St-Vincent Rocourt is a tertiary reference center for medical and surgical reproductive medicine in Wallonia, Belgium. The patients were referred by their general practitioners, their gynecologists or sought consultancy on their own. All patients to whom reversal was proposed had no other infertility factors. All surgeries were performed by the same surgeon, P. A. G., according to the four stitch technique. Among the 135 patients operated, 28 were out of contact, 13 were associated with an abnormal spermogram and were therefore excluded from the study, and 1 patient was diagnosed for ovary cancer 9 months after the tubal reanastomosis and was also excluded. The final sample under study consisted of 93 patients. All pregnancies included in the pregnancy rates, were defined as positive serum hCG result and were achieved spontaneously, without any medically assisted procedure (e.g., intrauterine insemination or IVF). No surgical adverse outcomes were encountered. Post-operative hysterosalpingography was prescribed at 3 months interval and success was defined as at least one permeable tube.

Surgical Procedure

Laparoscopic tubal anastomosis applies the conventional microsurgery principles used in laparotomy. Before starting the laparoscopy, a hysteroscopy was systematically performed to rule out any cavity deformities. A uterine manipulator with dye test was then placed. Insufflation at the level of the umbilicus was made with a Veress needle and a 10 mm trocar was introduced. After inspecting the pelvic cavity, we concluded as to the feasibility of the procedure. If pelvic adhesions were too dense and/or the destruction of tubes was too expanded due to endometriosis or to previous method of sterilization, the procedure was stopped.

The preferred technique in our center is the four stitch technique using polypropylene sutures. Three more 5 mm trocars were introduced in a straight line two fingers above the pubic symphysis and 3 mm laparoscopic instruments were introduced. At first, the scar tissue and serosa of the proximal tubal stump were removed using a fine forceps and a unipolar ovarian drilling needle in cut mode, 10 watts. No hemostatic infiltration was used, e.g., vasopressin or epinephrine. Hemostasis was achieved each time very carefully and electively to the bleeding vessel usually using monopolar coagulation. The proximal stump was then cut transversely with cold scissors. Tubal patency was determined by lavage of methylene blue infused through the uterine manipulator. The distal stump was treated the same way and tubal patency was determined using a tubal catheter. A fimbrioplasty was performed when necessary.

If the gap was too important and the tension too high at the level of the mesosalpinx, one or two 5–0 polypropylene intracorporeal stitches were placed, so as to approximate the proximal and distal stumps and reduce tissue tension.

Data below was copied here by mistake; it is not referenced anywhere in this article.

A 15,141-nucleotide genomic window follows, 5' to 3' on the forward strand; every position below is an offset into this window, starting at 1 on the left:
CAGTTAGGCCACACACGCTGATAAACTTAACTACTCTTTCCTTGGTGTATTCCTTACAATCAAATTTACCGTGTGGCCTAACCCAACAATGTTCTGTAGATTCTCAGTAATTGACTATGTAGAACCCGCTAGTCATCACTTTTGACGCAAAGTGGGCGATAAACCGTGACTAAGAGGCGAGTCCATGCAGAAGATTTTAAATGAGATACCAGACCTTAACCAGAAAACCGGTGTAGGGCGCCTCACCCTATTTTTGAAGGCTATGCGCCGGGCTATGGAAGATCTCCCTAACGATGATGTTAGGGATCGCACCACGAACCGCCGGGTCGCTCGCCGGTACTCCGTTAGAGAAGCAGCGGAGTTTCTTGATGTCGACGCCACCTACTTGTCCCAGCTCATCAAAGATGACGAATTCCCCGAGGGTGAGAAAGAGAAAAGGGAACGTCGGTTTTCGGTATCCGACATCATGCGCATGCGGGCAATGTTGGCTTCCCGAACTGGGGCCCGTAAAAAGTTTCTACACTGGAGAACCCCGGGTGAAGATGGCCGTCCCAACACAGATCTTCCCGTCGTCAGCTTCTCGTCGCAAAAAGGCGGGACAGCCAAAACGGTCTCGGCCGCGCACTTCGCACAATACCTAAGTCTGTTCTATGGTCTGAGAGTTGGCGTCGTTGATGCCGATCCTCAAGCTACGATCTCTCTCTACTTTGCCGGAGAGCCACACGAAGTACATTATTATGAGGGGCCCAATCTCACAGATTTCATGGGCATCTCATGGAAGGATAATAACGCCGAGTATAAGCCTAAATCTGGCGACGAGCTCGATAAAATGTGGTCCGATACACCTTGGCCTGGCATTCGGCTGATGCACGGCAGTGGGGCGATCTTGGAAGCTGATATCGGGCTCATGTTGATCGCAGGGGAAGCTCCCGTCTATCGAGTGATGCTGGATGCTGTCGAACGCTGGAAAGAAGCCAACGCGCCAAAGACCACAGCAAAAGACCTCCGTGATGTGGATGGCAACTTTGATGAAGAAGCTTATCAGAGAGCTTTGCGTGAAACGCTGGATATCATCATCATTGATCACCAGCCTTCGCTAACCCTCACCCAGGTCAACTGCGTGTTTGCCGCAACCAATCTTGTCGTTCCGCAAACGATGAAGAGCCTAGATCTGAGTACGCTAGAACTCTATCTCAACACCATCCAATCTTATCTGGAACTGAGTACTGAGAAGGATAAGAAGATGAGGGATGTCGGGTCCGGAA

The muscle layer of the two stumps was then sutured with a 7–0 or 8–0 polypropylene suture with four throws depending on the size of the lumen and starting at the 6 o'clock site. In order to align the mucosa, care was taken to follow an outer to inner and an inner to outer direction of the suture so as to place the knot outside the lumen. If possible, attempts were made not to transfix the mucosa. Then followed the 12 o'clock site and finally the 3 and 9 o'clock sites. Variants were possible in the order of sutures depending on anatomical difficulties of each case, but the most constant step was the 6 o'clock suture placed first.

After the anastomosis of the muscle layer was completed, tubal patency was checked with visualization of methylene blue flow through the fimbriae. A tubal splint for the suture of the muscular layer was rarely used, although it may be useful when alignment of the lumen seemed difficult or the tubal stumps were discongruent. Finally, the serosal layer was approximated with two or three 5–0 polypropylene sutures. Experience shows that when the surgeon operates from the left side of the patient, the right tube is easier to repair, taking less time.

Statistical Analyses

All statistical analyses were performed using R Statistical Software, version 3.15.1 (The R Foundation for Statistical Computing, Vienna, Austria). The level of statistical significance was set at 5%. Shapiro-Wilk normality tests were carried out and indicated that age at surgery and sperm mobility, as measured by spermograms, are normally distributed quantitative variables (p-values > 0.05) contrary to sperm concentration (p-value = 0.003). In the following sections, qualitative parameters are presented by their absolute (N) and relative (%) frequencies, whereas quantitative characteristics are presented by their mean and standard deviation (SD), or by their median and interquartile range (IQR) when severely skewed according to the normality-test results.